3.6. Working Fluid Selection for the ORC System

The working fluid is the fundamental element of an ORC system, and the preliminary selection of the working fluid mainly focuses on the application occasion and the heat source temperature. The appropriate working fluid would show a better thermal match with the given heat source conditions in the heat addition process. For the ORC system driven by the flue gas waste heat, many studies agreed that the critical temperature of the working fluid should be slightly lower than the heat source initial temperature [7,23]. Also, characteristics such as low or zero GWP and ODP, nontoxic, nonflammable, noncorrosive, and thermal stability are expected. Six organic fluids which have been commercially used by Ormat, Turboden, GE, and other companies are considered as the candidate working fluids [27], as listed in Table 4. The thermophysical properties of the six working fluids are based on REFPROP NIST 9.0 [28]. The decomposition rate of toluene at 315 °C is ( 6.6 ± 1.8 ) × 10 9 [29], and the corresponding half-time, which is the time required for half of the fluid to decompose, is 3.3 years. The decomposition rate is considered unacceptable, and we set the thermal stability limit of toluene as 290 °C.

3.7. Optimization Parameters of the Systems

The decision variables for the SRC system are evaporating temperature, turbine inlet temperature, condensing temperature, and the pinch point temperature difference between the working fluid and flue gas in the HRSG. For the ORC system, regenerator effectiveness is also selected as an optimization variable.
The following constraints should be satisfied: considering the safety and stability of the system, the upper limit of the evaporating temperature is Tcirt −5 °C, and the turbine inlet temperature cannot exceed the thermal stability limit for the organic fluid. The lower limits of the pinch point temperature difference in HRSG and regenerator are 15 °C and 5 °C, respectively. The minimum condensing temperature is 25 °C. The vapor quality of the turbine exhaust must be greater than 0.88 in the SRC system to avoid the droplet erosion of the turbine blades, and wet expansion is not allowed in the ORC system.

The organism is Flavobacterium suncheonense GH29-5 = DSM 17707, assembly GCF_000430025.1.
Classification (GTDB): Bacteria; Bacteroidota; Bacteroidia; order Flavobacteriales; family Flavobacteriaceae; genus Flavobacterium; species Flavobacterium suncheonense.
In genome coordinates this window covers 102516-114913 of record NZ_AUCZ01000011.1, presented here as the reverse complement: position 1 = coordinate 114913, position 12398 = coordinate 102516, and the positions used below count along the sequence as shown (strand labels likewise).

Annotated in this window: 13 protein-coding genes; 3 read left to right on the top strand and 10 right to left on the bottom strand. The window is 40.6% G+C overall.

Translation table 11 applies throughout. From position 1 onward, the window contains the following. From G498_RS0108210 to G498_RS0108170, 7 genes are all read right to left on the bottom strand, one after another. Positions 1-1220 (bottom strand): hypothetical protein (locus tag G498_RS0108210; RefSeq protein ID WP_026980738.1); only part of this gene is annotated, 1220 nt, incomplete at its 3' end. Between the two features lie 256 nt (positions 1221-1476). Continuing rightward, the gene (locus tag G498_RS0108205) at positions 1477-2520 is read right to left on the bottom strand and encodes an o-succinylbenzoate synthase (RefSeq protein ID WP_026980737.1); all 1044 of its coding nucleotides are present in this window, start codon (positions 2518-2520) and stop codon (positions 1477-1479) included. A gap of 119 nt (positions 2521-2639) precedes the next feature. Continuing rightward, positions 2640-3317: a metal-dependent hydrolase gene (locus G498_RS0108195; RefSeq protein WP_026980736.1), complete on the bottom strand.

3.8. Specified Parameters of the Systems

The efficiency of the working fluid pump and the cooling water pump is assumed as 0.8, and the electric generator efficiency is set to 1. The respective inlet and outlet temperatures of the cooling water in the condenser are 15 °C and 23 °C. The specific heat capacity of flue gas is 1.1 kJ/(kg·K).
According to the analysis in Section 1, the waste heat power system is cost-effective only when its EPC ≤ EPC0, where EPC0 refers to the average EPC of the fossil fuel power systems. The value of EPC0 is determined by many factors, such as the fuel price, plant size, plant efficiency, capacity factor, the location of the plant, interest rate, etc. The EPC0 varies in different world regions, and its value in Asia is lower than that in Europe and America. The EPCs of lignite-fired and hard-fired power plants are about 0.04–0.041 $/kWh and 0.047–0.055 $/kWh, respectively [34]. Considering the situation of China [35], we take EPC0 as 0.038 $/kWh in this study.

4. Results and Discussion

4.1. Thermo-Economic Optimization Based on Cement Industry Waste Heat Condition